Practicing presence isn’t as easy as you think. I was given a challenge to focus on one thing for an hour.
This day in early November, I had a no particular plan but many possible options to choose from. I chose to work on a knitting basket of incomplete projects for one hour. I moved a little table to the back porch. I made myself comfortable on the sunny back porch with a cup of yerba mate tea. It felt rather decadent to devote this time to a single task. Settling in, I realized I didn’t have the directions in the basket to make the knitted rosette. Ah, they were nearby and easy to retrieve. Settling in again on the back porch, I thought it would be good to set a timer so that I wouldn’t miss a 3:00 p.m. appointment. I got up to do that. Returning to my spot, I noticed a plant that needed attention…pruned a few leaves and gave it some water.
Now where was I? Beginning to knit my rosette, right. I noticed a car driving through the back alley as I refocused on the knitting in front of me. My thoughts shifted to my oldest daughter, age 42, and with a learning disability. A sudden concern followed by a feeling of anger. What’s my role here? Remembering that she’s an adult in charge of her own life with her own helpers, guides and angels. Back to what’s my part here? To be myself with her and allow her to be herself with me! There’s nothing wrong and no one to fix. Urgh.
Back to knitting, warm sun on my face and arm. Cast on 66 sts. I wonder how long it takes to complete a rosette. The wind outside shakes leaves off the fruit trees. Should I get a cookie from the freezer to go with my tea? Did I leave Cee’s box of cookies in the car? I haven’t had the satisfaction of uninterrupted knitting in a very long time. I’ve got to send a card to Nan! Then, I don’t want to be anywhere else right now.
What would it be like to continually find respite in each and every moment? Like sinking into life without resistance? Repetitive motions, warm afternoon sun, sleepy reverie. Purl one row, knit one row, purl one row, yawn. Stand. Stretch. The mailman hasn’t come. What if I could notice all thoughts as neutrally as that one thought? Aha, the mailman just came, leaving two packages which I save to open later. A wave of sadness, a desire to take a time out of my life and do what? I notice a pain in my left knee; the neighbor’s barking dog. I want to defrost a cookie. I take two cookies from the freezer. Thirty minutes left. Time is getting short. A bird’s tweet. Mind wanders to a caption on a painting I happened to see earlier–“Peace comes from within. Do not seek it without.” I notice how I like some thoughts and others, I don’t like. Is the goal not to get snagged by any of them? I should take a B vitamin. Return to presence with activity at hand. It takes a while to settle down and settle in. Being present with someone or something is to give the best of myself. It helps to do things that make me feel settled inside, like knitting this rosette. Giving quiet presence feels important. I have awareness of this but seldom do it or allow it. I’m used to fragmentation and doing things piecemeal. A little time for this or that, scattered energy. Annoyance. Dissatisfaction. Thoughts veer to the next thing on the to-do-list and the next.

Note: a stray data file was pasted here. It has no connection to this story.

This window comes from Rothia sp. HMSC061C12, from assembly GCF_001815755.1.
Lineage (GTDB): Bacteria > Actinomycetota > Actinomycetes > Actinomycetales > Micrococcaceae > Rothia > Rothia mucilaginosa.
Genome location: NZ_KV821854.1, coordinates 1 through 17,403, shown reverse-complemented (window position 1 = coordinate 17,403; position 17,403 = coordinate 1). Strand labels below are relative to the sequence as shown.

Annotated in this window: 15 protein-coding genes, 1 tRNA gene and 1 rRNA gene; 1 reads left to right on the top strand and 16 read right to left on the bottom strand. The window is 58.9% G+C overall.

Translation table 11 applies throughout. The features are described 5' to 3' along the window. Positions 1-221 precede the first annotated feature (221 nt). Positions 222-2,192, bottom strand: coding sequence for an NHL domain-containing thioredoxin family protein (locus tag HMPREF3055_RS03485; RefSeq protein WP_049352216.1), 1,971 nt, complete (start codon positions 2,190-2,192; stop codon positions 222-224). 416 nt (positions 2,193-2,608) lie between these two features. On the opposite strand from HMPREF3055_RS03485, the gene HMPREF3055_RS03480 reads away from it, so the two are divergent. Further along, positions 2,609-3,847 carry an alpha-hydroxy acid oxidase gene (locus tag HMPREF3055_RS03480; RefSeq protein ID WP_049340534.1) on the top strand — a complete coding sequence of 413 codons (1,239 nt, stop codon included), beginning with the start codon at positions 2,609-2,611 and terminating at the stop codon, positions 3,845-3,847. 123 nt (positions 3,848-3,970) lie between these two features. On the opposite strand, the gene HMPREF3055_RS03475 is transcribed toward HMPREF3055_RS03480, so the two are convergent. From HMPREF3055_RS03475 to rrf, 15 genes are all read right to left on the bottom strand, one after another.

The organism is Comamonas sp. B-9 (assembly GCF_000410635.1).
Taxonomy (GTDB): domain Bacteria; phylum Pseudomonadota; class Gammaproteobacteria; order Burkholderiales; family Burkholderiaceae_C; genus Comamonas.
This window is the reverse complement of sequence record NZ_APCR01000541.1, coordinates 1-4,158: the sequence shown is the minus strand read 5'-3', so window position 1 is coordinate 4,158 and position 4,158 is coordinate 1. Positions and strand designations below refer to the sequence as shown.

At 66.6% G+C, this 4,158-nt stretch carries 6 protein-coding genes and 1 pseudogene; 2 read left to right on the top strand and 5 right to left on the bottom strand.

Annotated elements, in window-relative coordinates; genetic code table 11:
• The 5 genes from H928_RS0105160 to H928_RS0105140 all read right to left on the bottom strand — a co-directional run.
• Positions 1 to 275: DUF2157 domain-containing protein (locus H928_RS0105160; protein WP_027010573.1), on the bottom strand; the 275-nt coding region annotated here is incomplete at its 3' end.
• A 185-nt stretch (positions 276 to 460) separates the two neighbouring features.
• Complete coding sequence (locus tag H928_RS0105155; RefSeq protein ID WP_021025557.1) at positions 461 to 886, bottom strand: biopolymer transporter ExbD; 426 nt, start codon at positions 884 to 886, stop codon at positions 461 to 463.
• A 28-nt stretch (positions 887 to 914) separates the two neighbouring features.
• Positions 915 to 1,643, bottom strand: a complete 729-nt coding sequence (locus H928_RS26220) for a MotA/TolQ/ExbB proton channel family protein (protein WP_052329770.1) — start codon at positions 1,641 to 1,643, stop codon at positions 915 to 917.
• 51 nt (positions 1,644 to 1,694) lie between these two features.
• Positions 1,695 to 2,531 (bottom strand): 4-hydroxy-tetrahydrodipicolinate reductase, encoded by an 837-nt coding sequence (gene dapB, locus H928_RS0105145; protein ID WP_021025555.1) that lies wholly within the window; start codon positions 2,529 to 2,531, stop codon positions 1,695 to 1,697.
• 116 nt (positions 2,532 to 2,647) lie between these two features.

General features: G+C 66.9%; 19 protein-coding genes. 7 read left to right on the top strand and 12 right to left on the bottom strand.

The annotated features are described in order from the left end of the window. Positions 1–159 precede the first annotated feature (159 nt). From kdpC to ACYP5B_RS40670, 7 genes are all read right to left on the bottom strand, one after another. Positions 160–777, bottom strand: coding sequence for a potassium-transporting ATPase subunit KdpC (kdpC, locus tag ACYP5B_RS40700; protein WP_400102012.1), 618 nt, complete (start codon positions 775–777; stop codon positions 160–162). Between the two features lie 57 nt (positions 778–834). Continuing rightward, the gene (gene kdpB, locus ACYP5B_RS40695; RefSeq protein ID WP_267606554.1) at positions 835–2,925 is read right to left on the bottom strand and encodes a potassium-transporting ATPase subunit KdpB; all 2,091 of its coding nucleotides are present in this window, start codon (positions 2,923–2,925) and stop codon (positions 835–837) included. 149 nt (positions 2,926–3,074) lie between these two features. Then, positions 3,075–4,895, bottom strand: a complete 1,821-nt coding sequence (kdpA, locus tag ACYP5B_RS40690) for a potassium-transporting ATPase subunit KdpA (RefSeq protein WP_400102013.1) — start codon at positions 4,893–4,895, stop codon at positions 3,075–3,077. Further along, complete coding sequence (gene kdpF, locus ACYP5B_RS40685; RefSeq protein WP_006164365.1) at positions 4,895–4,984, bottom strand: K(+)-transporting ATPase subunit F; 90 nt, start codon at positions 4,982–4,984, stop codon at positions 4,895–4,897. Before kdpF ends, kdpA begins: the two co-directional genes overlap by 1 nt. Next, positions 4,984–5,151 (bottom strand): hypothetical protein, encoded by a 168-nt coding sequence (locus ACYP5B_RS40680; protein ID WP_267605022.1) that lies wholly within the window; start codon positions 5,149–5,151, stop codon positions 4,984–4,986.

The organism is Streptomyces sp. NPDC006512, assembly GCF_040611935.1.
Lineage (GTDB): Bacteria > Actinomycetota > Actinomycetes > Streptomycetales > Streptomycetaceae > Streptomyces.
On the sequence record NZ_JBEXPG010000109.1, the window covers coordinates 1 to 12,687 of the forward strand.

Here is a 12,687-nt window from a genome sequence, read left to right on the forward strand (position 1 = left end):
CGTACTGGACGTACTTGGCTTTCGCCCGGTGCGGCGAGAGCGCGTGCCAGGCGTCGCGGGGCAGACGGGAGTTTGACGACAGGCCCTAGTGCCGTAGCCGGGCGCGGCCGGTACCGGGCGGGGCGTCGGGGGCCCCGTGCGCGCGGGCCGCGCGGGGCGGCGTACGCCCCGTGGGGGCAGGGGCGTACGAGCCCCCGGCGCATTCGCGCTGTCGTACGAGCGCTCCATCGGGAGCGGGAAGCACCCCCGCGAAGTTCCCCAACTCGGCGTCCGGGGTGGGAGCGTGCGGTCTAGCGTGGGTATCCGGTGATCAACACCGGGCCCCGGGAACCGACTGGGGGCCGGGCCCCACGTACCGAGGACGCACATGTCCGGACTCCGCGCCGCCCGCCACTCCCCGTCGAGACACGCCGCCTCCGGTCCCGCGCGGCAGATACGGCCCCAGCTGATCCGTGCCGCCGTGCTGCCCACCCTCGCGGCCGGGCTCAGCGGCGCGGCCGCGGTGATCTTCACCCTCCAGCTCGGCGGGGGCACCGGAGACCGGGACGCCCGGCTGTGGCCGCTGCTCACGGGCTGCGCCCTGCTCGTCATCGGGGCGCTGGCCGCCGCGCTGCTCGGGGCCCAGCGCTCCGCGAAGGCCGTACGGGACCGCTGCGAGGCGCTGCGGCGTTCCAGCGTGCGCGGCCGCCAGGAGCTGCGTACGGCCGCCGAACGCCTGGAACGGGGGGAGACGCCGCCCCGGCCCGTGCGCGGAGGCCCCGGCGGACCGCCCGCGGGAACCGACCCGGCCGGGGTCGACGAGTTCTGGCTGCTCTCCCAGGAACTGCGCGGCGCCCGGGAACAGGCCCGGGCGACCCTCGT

Puffy white clouds, blue sky, sun. I miss having my good old friend to talk with although the other part–the unruly angst between us wasn’t worth it or was it? Could we have grown through it? The porch turns cold as clouds cover the sun. What would it be like to be minding my own affairs and allowing others to mind theirs?
There’s the timer! One hour to knit a rosette! Anger when I get into someone else’s business. Back off. I finish off the rosette. Sometimes, I like being a stranger somewhere. Sometimes, I like anonymity. I like anonymity or just being new to a place, new to people–just passing through.
Is there a moral to this one-hour of focused attention. I notice how I sit somewhere and go anywhere and what thoughts trigger me. Am I open to what I’m seeing following this exploration? I see that attention moves quickly. To bring attention to what is present is a real practice. Am I gone or present to every thing that comes into my life? When am I most present? What holds my attention?
Have you ever followed your mind? What did you experience?